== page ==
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Strasburg 'felt really strong' in spring debut

Right-hander fans two, yields one run over two frames
Special to MLB.com

WEST PALM BEACH, Fla. -- Stephen Strasburg's 2018 Grapefruit League debut was brief but effective on Saturday in the Nationals' 8-1 win against the Astros at the Ballpark of the Palm Beaches.

The 29-year-old right-hander was limited to 29 pitches over two innings. He allowed one run on three hits, registered two strikeouts and issued no walks.

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WEST PALM BEACH, Fla. -- Stephen Strasburg's 2018 Grapefruit League debut was brief but effective on Saturday in the Nationals' 8-1 win against the Astros at the Ballpark of the Palm Beaches.

The 29-year-old right-hander was limited to 29 pitches over two innings. He allowed one run on three hits, registered two strikeouts and issued no walks.

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"It felt good, felt real strong," Strasburg said after his first outing this spring.

Strasburg also pitched from the stretch instead of a full windup for every batter he faced, a change he made last year.

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"There's less variations. I'd say for the most part, less warmup pitches, too," said Strasburg, whose fastball clocked in at 97-98 mph. "My first outing, and I felt really strong. Just got to keep plugging along."

Strasburg was the last starter in the Nationals' rotation to appear in a Grapefruit League game this spring. He stayed in West Palm Beach on Monday and threw a bullpen session instead of making the three-hour trip to pitch against the Braves.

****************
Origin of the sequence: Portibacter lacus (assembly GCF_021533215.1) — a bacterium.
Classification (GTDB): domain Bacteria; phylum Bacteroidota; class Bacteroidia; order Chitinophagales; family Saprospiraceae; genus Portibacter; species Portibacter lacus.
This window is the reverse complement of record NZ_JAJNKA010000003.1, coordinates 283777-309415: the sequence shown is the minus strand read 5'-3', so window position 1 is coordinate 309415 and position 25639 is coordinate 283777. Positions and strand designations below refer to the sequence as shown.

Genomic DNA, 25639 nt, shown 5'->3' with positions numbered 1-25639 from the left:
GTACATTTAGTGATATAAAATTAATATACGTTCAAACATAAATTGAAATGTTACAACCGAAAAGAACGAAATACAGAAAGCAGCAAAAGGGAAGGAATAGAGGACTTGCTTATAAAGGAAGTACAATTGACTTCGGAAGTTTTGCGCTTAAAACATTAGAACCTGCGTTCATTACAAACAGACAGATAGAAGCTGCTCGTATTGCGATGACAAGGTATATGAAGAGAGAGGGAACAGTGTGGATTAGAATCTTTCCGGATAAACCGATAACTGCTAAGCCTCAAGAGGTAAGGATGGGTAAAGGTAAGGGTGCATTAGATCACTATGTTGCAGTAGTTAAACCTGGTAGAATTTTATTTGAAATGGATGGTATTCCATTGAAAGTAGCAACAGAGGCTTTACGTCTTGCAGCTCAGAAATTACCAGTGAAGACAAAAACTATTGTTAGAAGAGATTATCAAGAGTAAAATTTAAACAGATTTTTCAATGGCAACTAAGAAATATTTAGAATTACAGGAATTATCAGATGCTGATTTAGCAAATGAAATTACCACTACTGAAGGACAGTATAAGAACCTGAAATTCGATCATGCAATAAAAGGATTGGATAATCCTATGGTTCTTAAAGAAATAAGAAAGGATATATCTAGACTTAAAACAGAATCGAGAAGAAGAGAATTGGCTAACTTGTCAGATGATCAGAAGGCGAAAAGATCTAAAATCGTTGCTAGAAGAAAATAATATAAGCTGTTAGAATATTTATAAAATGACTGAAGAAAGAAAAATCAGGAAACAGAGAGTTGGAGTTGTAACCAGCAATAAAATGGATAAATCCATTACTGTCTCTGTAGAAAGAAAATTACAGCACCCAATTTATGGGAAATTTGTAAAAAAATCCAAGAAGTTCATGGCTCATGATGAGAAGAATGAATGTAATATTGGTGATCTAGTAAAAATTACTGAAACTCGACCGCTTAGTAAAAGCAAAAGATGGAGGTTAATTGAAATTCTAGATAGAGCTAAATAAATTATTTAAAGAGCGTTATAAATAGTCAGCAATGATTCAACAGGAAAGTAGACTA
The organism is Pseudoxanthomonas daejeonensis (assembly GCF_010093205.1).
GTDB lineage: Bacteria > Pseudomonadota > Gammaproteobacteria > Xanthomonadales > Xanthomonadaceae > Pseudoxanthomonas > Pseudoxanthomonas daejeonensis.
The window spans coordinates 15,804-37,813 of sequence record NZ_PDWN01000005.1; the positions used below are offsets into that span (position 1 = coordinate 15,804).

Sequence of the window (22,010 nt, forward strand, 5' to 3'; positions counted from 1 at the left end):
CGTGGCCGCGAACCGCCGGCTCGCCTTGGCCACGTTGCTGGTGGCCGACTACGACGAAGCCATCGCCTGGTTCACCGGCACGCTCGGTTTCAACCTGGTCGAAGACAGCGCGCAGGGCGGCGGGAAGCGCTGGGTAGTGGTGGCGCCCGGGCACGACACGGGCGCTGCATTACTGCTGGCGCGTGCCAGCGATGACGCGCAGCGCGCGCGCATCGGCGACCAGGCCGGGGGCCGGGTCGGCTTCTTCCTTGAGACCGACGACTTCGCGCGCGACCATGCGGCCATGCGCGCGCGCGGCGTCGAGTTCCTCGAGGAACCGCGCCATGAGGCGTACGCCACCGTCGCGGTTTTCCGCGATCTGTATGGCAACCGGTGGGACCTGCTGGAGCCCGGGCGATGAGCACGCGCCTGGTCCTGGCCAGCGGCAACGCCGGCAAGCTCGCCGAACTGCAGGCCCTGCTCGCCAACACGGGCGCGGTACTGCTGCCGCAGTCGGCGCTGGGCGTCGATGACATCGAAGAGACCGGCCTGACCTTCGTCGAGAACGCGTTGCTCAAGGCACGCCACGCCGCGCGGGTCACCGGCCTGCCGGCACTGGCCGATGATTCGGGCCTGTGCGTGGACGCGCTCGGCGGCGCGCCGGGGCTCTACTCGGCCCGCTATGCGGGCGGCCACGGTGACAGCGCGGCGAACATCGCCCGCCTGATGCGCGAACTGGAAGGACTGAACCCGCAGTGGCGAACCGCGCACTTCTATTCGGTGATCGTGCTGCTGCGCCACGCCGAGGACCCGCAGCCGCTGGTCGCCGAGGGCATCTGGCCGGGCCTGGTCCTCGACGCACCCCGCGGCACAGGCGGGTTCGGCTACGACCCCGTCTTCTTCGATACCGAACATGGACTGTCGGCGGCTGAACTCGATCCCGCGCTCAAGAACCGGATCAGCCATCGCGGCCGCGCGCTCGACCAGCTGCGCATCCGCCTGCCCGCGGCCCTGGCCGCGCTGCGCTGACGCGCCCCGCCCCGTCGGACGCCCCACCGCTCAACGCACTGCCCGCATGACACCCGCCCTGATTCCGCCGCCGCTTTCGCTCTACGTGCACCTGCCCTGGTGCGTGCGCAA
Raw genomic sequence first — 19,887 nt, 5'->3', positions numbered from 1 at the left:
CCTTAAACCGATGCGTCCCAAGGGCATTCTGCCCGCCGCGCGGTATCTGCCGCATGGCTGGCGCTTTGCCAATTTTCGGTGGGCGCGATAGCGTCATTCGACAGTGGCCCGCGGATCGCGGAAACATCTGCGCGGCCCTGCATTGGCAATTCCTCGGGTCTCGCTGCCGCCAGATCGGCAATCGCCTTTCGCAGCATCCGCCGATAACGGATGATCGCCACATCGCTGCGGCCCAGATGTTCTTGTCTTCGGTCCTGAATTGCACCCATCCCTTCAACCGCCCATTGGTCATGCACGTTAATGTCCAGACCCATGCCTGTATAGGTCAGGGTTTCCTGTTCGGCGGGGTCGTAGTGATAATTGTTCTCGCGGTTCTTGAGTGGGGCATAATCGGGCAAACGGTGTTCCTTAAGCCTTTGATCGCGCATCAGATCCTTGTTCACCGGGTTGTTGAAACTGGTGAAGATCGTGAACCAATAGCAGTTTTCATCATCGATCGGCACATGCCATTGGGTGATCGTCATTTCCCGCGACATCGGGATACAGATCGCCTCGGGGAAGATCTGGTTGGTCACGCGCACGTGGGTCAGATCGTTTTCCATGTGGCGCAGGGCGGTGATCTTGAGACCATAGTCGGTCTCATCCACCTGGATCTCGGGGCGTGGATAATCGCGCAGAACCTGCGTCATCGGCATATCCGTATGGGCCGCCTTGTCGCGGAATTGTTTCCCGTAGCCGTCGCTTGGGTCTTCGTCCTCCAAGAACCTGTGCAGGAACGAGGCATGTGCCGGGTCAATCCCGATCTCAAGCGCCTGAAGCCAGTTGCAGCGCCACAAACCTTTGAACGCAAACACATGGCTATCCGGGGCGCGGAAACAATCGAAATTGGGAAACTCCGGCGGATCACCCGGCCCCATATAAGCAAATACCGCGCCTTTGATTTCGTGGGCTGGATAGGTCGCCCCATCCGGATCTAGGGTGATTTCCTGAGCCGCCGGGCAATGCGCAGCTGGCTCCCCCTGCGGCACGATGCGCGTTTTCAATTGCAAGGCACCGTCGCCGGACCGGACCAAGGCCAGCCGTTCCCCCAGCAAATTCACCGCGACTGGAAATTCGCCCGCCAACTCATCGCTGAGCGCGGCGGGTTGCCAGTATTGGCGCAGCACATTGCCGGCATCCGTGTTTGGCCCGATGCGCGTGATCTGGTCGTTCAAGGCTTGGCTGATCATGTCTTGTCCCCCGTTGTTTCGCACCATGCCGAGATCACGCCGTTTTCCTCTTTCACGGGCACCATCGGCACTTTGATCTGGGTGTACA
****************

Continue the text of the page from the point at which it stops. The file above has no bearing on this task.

"He threw the ball well. He went down to the bullpen and threw another 20 pitches, which I liked a lot, too," Nationals manager Dave Martinez said. "For me, it's about keeping the stress level down, just letting him get his work in. It's early in camp, [but] it was good to see him go out there and pitch."

Strasburg is Washington's all-time leader in wins (84) and the Nationals are 117-67 (.636) since 2010 when Strasburg has been the starting pitcher. The lanky veteran is 79-42 with a 3.08 ERA in 172 starts since he returned on Sept. 6, 2011, from right elbow surgery in September of his rookie year. Needless to say, he's a key component if the Nationals are to finally make a postseason run.

"I think everybody here wants a ring, so that's way more fulfilling to me [than personal accolades]," Strasburg said.

Staying healthy and off the disabled list will be key for Strasburg, who has had his share of injuries during his career. Martinez said that Strasburg's pitch count will be limited during spring games, and they'll play it by ear as the season progresses.

"When we start the season, we'll see," Martinez said. "The beautiful thing about it is we've got a lot of days off early on, so it might give him an extra day rest in between [starts]. As the season progresses, we'll see where we're at."

For now, Strasburg is the Nats' No. 2 starter behind ace Max Scherzer, and that's a nasty 1-2 combination if the DL doesn't come calling again.

Steve Dorsey is a contributor to MLB.com.

Washington Nationals, Stephen Strasburg